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Simple new method found that destroys ‘forever chemicals’

New method capitalises on ‘Achilles’ heel’ of PFAS to degrade them more easily, scientists say

Vishwam Sankaran
Friday 19 August 2022 07:37 BST
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Scientists have developed a new process that causes two major classes of harmful “forever chemicals” to break down, leaving behind only benign end products.

Researchers, including those from Northwestern University in the US, said the “simple” new technique could be a “powerful solution” for disposing of these chemicals linked to dangerous health effects in humans, livestock and the environment.

Current methods aimed at destroying these chemicals involve high temperatures and pressures, scientists said.

In the new technique, described in the journal Science on Thursday, researchers captialised on the “Achilles’ heel” of these chemicals to develop a solution potentially more practical for widespread use.

PFAS, short for per- and polyfluoroalkyl substances, are a group of chemicals used since the 1940s and are commonly found in nonstick cookware, waterproof cosmetics, firefighting foams and products that resist grease and oil.

These chemicals are not broken down in the environment and remain a persistent problem for generations to come.

Studies have found these chemicals are not broken down by bacteria, cannot be incinerated by fire and are not diluted to harmless levels by water.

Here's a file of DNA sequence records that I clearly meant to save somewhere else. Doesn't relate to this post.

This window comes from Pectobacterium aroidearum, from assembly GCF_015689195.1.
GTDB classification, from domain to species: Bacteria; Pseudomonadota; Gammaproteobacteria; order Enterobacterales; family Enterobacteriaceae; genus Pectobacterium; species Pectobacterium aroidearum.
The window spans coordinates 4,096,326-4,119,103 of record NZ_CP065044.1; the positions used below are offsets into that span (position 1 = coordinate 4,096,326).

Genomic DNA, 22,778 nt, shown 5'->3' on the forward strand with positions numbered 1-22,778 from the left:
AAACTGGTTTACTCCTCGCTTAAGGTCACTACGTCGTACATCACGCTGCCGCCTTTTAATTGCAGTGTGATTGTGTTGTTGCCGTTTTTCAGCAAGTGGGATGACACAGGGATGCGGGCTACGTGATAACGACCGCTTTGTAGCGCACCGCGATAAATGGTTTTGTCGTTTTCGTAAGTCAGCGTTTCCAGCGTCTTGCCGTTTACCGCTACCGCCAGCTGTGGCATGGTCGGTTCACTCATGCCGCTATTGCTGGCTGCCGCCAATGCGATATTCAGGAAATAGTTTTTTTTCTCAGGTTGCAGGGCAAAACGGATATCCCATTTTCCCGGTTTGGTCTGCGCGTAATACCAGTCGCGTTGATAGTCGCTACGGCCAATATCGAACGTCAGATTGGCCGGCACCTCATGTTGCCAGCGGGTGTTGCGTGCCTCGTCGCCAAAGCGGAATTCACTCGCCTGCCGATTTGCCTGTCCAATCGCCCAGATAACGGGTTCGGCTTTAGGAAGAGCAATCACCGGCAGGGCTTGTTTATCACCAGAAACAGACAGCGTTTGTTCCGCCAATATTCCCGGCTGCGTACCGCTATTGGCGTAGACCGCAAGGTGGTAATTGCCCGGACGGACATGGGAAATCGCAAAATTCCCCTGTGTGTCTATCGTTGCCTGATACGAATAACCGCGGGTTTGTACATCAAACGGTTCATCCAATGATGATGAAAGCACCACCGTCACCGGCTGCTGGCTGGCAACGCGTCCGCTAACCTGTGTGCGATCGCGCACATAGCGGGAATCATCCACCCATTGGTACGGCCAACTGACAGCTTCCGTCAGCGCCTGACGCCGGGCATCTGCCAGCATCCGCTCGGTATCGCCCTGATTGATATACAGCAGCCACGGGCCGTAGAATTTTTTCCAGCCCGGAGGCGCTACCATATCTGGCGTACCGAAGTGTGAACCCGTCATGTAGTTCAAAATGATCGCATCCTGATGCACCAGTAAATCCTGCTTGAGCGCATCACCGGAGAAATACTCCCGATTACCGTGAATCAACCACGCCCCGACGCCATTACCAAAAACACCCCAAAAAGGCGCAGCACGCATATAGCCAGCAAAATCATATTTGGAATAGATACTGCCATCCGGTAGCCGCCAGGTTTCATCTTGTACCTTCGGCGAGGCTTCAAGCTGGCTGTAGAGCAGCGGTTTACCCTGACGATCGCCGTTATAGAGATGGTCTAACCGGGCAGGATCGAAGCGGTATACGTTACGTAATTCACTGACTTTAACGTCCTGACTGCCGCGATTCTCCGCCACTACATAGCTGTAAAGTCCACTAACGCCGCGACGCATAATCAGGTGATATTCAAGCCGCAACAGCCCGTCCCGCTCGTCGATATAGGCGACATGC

Research has also suggested that when these toxic chemicals are buried, they leach into the surrounding soil.

PFAS have made their way out of consumer goods, into drinking water, and even into the blood of 97 per cent of the American population, scientists pointed out.

Although the health effects of these chemicals are not yet fully understood, previous research has indicated that exposure to PFAS is linked to decreased fertility, developmental effects in children, increased risks of various types of cancer, reduced immunity to fight infections and increased cholesterol levels.

“PFAS has become a major societal problem. Even just a tiny, tiny amount of PFAS causes negative health effects, and it does not break down,” William Dichtel from Northwestern University, who led the study, said in a statement.

“We can’t just wait out this problem. We wanted to use chemistry to address this problem and create a solution that the world can use. It’s exciting because of how simple – yet unrecognized – our solution is,” Dr Dichtel said.

In the new study, scientists found that when PFAS were targeted by heating them in the solvent dimethyl sulfoxide, it “decapitated” a section of the molecule and left behind the “safest form of fluorine”.

Using computer simulations, they discovered benign products remained after the process.

Researchers could apply the new technique to successfully degrade 10 perfluoroalkyl carboxylic acids (PFCAs) and perfluoroalkyl ether carboxylic acids (PFECAs), including perfluorooctanoic acid (PFOA) and one of its common replacements known as GenX – two of the most prominent PFAS compounds.

In future studies, they hope to test the effectiveness of the new strategy on other types of PFAS.

“There are other classes that don’t have the same Achilles’ heel, but each one will have its own weakness. If we can identify it, then we know how to activate it to destroy it,” Dr Dichtel said.

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